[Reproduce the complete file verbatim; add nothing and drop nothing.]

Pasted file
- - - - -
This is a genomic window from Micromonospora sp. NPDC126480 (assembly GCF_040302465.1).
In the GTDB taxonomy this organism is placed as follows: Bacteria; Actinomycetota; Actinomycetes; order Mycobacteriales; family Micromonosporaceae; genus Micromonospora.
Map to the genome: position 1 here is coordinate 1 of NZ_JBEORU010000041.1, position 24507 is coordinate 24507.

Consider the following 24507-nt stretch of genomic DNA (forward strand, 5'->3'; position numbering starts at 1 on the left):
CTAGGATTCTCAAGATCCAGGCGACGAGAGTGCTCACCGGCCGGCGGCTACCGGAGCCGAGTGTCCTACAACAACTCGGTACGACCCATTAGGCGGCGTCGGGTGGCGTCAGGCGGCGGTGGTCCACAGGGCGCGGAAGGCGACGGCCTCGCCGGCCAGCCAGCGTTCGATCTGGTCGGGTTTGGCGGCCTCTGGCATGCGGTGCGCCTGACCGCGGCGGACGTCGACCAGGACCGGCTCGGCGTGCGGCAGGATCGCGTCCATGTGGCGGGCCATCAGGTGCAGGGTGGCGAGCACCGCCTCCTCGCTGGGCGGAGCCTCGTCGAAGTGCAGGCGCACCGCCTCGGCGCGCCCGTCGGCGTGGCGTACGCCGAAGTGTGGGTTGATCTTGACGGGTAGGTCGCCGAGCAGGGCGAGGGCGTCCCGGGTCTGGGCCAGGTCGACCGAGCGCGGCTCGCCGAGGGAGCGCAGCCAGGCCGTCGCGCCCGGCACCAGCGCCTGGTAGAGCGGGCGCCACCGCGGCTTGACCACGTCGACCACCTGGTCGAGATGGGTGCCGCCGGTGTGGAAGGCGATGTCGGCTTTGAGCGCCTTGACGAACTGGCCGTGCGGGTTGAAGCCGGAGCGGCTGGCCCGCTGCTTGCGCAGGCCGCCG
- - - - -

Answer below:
This is a genomic window from Micromonospora sp. NPDC126480 (assembly GCF_040302465.1).
In the GTDB taxonomy this organism is placed as follows: Bacteria; Actinomycetota; Actinomycetes; order Mycobacteriales; family Micromonosporaceae; genus Micromonospora.
Map to the genome: position 1 here is coordinate 1 of NZ_JBEORU010000041.1, position 24507 is coordinate 24507.

Consider the following 24507-nt stretch of genomic DNA (forward strand, 5'->3'; position numbering starts at 1 on the left):
CTAGGATTCTCAAGATCCAGGCGACGAGAGTGCTCACCGGCCGGCGGCTACCGGAGCCGAGTGTCCTACAACAACTCGGTACGACCCATTAGGCGGCGTCGGGTGGCGTCAGGCGGCGGTGGTCCACAGGGCGCGGAAGGCGACGGCCTCGCCGGCCAGCCAGCGTTCGATCTGGTCGGGTTTGGCGGCCTCTGGCATGCGGTGCGCCTGACCGCGGCGGACGTCGACCAGGACCGGCTCGGCGTGCGGCAGGATCGCGTCCATGTGGCGGGCCATCAGGTGCAGGGTGGCGAGCACCGCCTCCTCGCTGGGCGGAGCCTCGTCGAAGTGCAGGCGCACCGCCTCGGCGCGCCCGTCGGCGTGGCGTACGCCGAAGTGTGGGTTGATCTTGACGGGTAGGTCGCCGAGCAGGGCGAGGGCGTCCCGGGTCTGGGCCAGGTCGACCGAGCGCGGCTCGCCGAGGGAGCGCAGCCAGGCCGTCGCGCCCGGCACCAGCGCCTGGTAGAGCGGGCGCCACCGCGGCTTGACCACGTCGACCACCTGGTCGAGATGGGTGCCGCCGGTGTGGAAGGCGATGTCGGCTTTGAGCGCCTTGACGAACTGGCCGTGCGGGTTGAAGCCGGAGCGGCTGGCCCGCTGCTTGCGCAGGCCGCCG